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Atoms’ Quantum Spin Controlled in Odd Chilled Gas

This artist's conception shows atoms in a Bose-Einstein Condensate (BEC) being pushed by laser light. When the atoms, which all have the same magnetic spin orientation (represented by their blue and yellow "poles"), are pushed toward the viewer, they drift to the right due to their spin — a result of the spin Hall effect, which has been observed in a BEC for the first time.  CREDIT: Edwards/JQI View full size image

This artist’s conception shows atoms in a Bose-Einstein Condensate (BEC) being pushed by laser light. When the atoms, which all have the same magnetic spin orientation (represented by their blue and yellow “poles”), are pushed toward the viewer, they drift to the right due to their spin — a result of the spin Hall effect, which has been observed in a BEC for the first time.
CREDIT: Edwards/JQI
View full size image

by Jesse Emspak (courtesy Technewsdaily)

This artist’s conception shows atoms in a Bose-Einstein Condensate (BEC) being pushed by laser light. When the atoms, which all have the same magnetic spin orientation (represented by their blue and yellow “poles”), are pushed toward the viewer, they drift to the right due to their spin — a result of the spin Hall effect, which has been observed in a BEC for the first time.

CREDIT: Edwards/JQI

View full size image

Physicists have revealed a new way to control the spins of atoms, an achievement that could open the way for new kinds of sensors while also shedding light on fundamental physics.

While scientists have been able to nudge the spins of atoms in the past, this new achievement, detailed in the June 6 issue of the journal Nature, is the first time they’ve done it in a strange chilled gas called a Bose-Einstein condensate.

The researchers say the finding may also be a step toward spintronics, or electronic circuits that use an electron’s spin instead of its charge to carry information.

Chilled rubidium

The research team, from the Joint Quantum Institute, the National Institute for Standards and Technology (NIST) and the University of Maryland, used several lasers to trap rubidium atoms in a vacuum chamber. The rubidium atoms were in a tiny cloud, about 10 micrometers on a side, where 1 micrometer is about the size of a bacterium. The atoms were cooled to a few billionths of a degree above absolute zero. [Wacky Physics: The Coolest Little Particles in Nature]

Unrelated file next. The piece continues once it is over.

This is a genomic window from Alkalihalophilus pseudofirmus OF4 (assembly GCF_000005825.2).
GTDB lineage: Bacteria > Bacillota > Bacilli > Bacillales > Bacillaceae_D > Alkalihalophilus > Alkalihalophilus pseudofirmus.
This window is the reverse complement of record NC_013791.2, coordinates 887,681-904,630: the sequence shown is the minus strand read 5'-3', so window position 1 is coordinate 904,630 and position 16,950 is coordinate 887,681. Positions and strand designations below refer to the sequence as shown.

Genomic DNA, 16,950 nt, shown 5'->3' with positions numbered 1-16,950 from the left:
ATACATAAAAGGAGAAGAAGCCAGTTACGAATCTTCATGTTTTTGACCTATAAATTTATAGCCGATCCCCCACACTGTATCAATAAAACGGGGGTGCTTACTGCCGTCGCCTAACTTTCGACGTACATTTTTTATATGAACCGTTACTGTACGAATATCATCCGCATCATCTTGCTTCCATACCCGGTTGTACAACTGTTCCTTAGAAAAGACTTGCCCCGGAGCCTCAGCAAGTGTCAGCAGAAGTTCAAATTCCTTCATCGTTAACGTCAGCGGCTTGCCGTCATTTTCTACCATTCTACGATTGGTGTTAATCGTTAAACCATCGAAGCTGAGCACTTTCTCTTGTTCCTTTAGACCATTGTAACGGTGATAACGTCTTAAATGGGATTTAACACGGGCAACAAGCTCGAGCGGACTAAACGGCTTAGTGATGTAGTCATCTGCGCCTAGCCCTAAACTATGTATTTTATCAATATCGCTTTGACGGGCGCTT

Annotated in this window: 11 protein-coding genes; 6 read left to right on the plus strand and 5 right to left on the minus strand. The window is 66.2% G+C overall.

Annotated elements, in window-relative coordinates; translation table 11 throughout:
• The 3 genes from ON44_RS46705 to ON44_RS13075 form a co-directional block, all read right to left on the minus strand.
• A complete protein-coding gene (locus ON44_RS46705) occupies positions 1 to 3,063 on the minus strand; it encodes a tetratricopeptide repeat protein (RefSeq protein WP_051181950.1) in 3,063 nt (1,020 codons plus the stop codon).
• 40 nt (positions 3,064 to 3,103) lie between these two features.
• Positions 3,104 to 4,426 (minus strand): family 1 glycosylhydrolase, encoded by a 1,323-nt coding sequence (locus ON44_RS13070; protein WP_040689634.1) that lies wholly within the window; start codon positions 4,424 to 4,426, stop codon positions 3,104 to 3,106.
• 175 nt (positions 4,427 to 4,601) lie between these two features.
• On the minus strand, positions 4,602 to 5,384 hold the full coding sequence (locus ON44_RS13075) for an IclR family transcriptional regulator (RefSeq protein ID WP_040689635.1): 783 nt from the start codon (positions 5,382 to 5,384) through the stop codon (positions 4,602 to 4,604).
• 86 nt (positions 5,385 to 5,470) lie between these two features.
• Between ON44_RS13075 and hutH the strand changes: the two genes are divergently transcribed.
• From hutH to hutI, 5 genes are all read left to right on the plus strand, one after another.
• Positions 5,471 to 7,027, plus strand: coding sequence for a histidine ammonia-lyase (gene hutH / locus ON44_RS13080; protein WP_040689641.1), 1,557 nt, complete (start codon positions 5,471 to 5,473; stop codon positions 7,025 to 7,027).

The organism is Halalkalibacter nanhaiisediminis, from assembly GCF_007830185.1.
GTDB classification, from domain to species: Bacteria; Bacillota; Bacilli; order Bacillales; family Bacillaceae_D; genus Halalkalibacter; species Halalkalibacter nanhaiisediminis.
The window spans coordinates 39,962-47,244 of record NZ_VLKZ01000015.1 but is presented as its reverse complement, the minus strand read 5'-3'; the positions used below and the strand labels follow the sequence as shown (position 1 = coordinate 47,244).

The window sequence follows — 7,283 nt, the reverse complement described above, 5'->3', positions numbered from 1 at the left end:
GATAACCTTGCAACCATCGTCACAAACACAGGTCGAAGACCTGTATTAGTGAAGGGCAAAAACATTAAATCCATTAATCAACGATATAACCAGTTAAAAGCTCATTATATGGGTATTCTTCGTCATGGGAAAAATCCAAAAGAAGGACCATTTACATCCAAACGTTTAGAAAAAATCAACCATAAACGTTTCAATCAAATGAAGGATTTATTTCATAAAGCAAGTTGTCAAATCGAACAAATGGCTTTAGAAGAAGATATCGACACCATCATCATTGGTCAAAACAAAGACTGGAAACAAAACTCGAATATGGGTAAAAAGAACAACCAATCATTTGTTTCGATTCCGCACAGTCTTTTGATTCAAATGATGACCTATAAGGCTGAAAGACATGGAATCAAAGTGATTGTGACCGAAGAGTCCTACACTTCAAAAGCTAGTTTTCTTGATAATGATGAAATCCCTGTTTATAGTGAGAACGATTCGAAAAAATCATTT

By chilling the atoms, the researchers created a Bose-Einstein condensate, a special kind of gas in which all the atoms are in the same quantum mechanical state, meaning they all had either “up” or “down” spins; the condensate revealed phenomena that could ordinarily only be seen at the atomic scale.

In addition, very cold atoms are easier to track, since they are moving relatively slowly. At normal temperatures, the atoms move quickly and the apparatus has to be bigger. “You want to give yourself the time that ultracold atoms give you,” said study researcher Ian Spielman, a NIST physicist. “And you can do the whole thing in less space.”

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The researchers then used another set of lasers to gently push the cold gas. That small push moved the atoms just enough that the team could see the atoms with different spins, or magnetic alignments, move to one side or the other, depending on whether they were spinning up or down.

The movement is called the spin Hall effect. It involves particles of different spins moving to one side or the other of a piece of material when an electric current runs through it. The particles — they can be electrons or atoms — move perpendicular to the direction of the current.

Spin Hall effects have been detected before in semiconductors, but this is the first time an experiment has been done with a Bose-Einstein condensate.

By inducing this effect in the rubidium, the NIST team showed they could control where the atoms of different spins went, in this case by applying a laser.

Thank you. TiA.

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